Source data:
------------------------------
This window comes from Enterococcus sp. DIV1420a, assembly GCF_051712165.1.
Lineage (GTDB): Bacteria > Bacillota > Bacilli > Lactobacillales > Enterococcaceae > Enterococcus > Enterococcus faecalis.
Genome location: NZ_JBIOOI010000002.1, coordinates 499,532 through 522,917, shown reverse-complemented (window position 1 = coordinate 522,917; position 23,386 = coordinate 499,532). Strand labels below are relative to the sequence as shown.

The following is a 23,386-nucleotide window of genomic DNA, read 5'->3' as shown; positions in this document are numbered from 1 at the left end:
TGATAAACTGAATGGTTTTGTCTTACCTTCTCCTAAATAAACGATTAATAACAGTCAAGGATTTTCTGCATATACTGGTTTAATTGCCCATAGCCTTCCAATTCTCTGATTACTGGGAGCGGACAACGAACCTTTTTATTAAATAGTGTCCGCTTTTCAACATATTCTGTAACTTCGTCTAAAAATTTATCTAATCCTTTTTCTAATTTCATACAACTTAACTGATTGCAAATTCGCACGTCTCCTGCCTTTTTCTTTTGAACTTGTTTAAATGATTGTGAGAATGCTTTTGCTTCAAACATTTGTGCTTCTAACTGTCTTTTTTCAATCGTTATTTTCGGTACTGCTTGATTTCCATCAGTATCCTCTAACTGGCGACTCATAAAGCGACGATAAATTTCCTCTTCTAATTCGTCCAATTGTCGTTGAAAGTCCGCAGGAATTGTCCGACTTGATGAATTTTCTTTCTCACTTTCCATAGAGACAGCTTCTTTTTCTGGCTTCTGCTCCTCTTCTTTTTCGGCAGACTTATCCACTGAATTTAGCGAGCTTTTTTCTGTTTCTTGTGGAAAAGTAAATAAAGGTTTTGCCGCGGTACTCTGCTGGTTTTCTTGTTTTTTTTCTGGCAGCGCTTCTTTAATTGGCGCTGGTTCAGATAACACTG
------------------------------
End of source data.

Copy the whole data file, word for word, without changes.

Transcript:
This window comes from Enterococcus sp. DIV1420a, assembly GCF_051712165.1.
Lineage (GTDB): Bacteria > Bacillota > Bacilli > Lactobacillales > Enterococcaceae > Enterococcus > Enterococcus faecalis.
Genome location: NZ_JBIOOI010000002.1, coordinates 499,532 through 522,917, shown reverse-complemented (window position 1 = coordinate 522,917; position 23,386 = coordinate 499,532). Strand labels below are relative to the sequence as shown.

The following is a 23,386-nucleotide window of genomic DNA, read 5'->3' as shown; positions in this document are numbered from 1 at the left end:
TGATAAACTGAATGGTTTTGTCTTACCTTCTCCTAAATAAACGATTAATAACAGTCAAGGATTTTCTGCATATACTGGTTTAATTGCCCATAGCCTTCCAATTCTCTGATTACTGGGAGCGGACAACGAACCTTTTTATTAAATAGTGTCCGCTTTTCAACATATTCTGTAACTTCGTCTAAAAATTTATCTAATCCTTTTTCTAATTTCATACAACTTAACTGATTGCAAATTCGCACGTCTCCTGCCTTTTTCTTTTGAACTTGTTTAAATGATTGTGAGAATGCTTTTGCTTCAAACATTTGTGCTTCTAACTGTCTTTTTTCAATCGTTATTTTCGGTACTGCTTGATTTCCATCAGTATCCTCTAACTGGCGACTCATAAAGCGACGATAAATTTCCTCTTCTAATTCGTCCAATTGTCGTTGAAAGTCCGCAGGAATTGTCCGACTTGATGAATTTTCTTTCTCACTTTCCATAGAGACAGCTTCTTTTTCTGGCTTCTGCTCCTCTTCTTTTTCGGCAGACTTATCCACTGAATTTAGCGAGCTTTTTTCTGTTTCTTGTGGAAAAGTAAATAAAGGTTTTGCCGCGGTACTCTGCTGGTTTTCTTGTTTTTTTTCTGGCAGCGCTTCTTTAATTGGCGCTGGTTCAGATAACACTG